UnSTABle Wounds

Getting stabbed hurts very much, and then if you are lucky, surprisingly very little.  The thin knife hadn’t even chipped a rib, but had slipped the hairsbreadths between his vital abdominal organs, quick in, smooth out.  Despite this,  and the doctors telling him so, Lark did not feel lucky.

Instead, Lark emerged from each painkiller induced haze with distinct unease. This anxiety was only sharpened by the indignity of his scratchy hospital gown and the grating noise emanating from the room’s television. Lark suspected the daytime programming was switched on by vindictive nurses while he slept, retribution for his own unquiet displeasure at being in their charge.

It wasn’t enough that strangers had invaded Lark’s home, attempted to kill Lark’s wife, whom he was fairly attached to, and placed him bedridden at the whim of humorless doughy-faced nurse staff. Lark wished any of that had been the strangest thing to happen this week.  No, it was the conversations after those events, which left him wondering how much he really knew about anything.

As they weaned him off the drugs, the hours between his visitors stretched longer and the malaise pressed more acutely with every solitary minute. In these gaping moments, left with nothing but the long abandoned book in his lap and the pallid green wall across from his bed, Lark began to wonder once again how much of what happened he’d built up around himself, fueled by an admittedly impressive amount of self-importance.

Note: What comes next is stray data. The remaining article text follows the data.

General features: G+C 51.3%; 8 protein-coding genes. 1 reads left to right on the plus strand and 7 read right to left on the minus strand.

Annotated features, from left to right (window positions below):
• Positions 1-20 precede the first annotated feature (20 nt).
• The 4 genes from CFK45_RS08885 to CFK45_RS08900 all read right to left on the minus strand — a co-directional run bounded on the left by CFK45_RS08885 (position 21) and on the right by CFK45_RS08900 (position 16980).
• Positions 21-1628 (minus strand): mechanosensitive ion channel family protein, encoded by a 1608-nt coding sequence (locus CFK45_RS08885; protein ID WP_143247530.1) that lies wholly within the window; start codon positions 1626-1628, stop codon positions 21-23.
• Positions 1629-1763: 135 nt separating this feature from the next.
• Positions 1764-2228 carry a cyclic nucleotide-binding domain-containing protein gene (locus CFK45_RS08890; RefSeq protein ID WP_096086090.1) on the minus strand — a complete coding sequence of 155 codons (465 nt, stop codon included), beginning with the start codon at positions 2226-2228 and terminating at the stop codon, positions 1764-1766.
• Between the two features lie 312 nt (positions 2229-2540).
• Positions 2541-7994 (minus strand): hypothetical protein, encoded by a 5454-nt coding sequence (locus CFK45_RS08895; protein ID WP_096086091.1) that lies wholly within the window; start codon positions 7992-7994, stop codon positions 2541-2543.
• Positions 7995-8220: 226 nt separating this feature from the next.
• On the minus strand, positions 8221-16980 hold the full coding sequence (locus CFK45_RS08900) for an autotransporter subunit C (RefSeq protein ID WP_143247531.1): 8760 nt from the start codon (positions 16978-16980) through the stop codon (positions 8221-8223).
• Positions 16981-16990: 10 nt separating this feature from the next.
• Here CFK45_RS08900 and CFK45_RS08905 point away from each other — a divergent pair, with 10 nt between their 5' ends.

In those long nighttime hours, Lark came to the conclusion that either he or the world was dangerously unstable. Neither was good, but one was decidedly better for him.

Lark sniffed at the empty wall and pressed a palm to his bandaged side. Tomorrow he’d speak to Arianna about finding him a hotel. He’d still be alone with his thoughts, but free from daytime television.

Flash Fiction: Certainly Harmless

Red lantern light and the smell of edelweiss wine. He breathed deep, enjoying the agitation in his chest. The cobblestone remained crimson, stained in the light, and he could taste the putrid sweetness of drink in the air.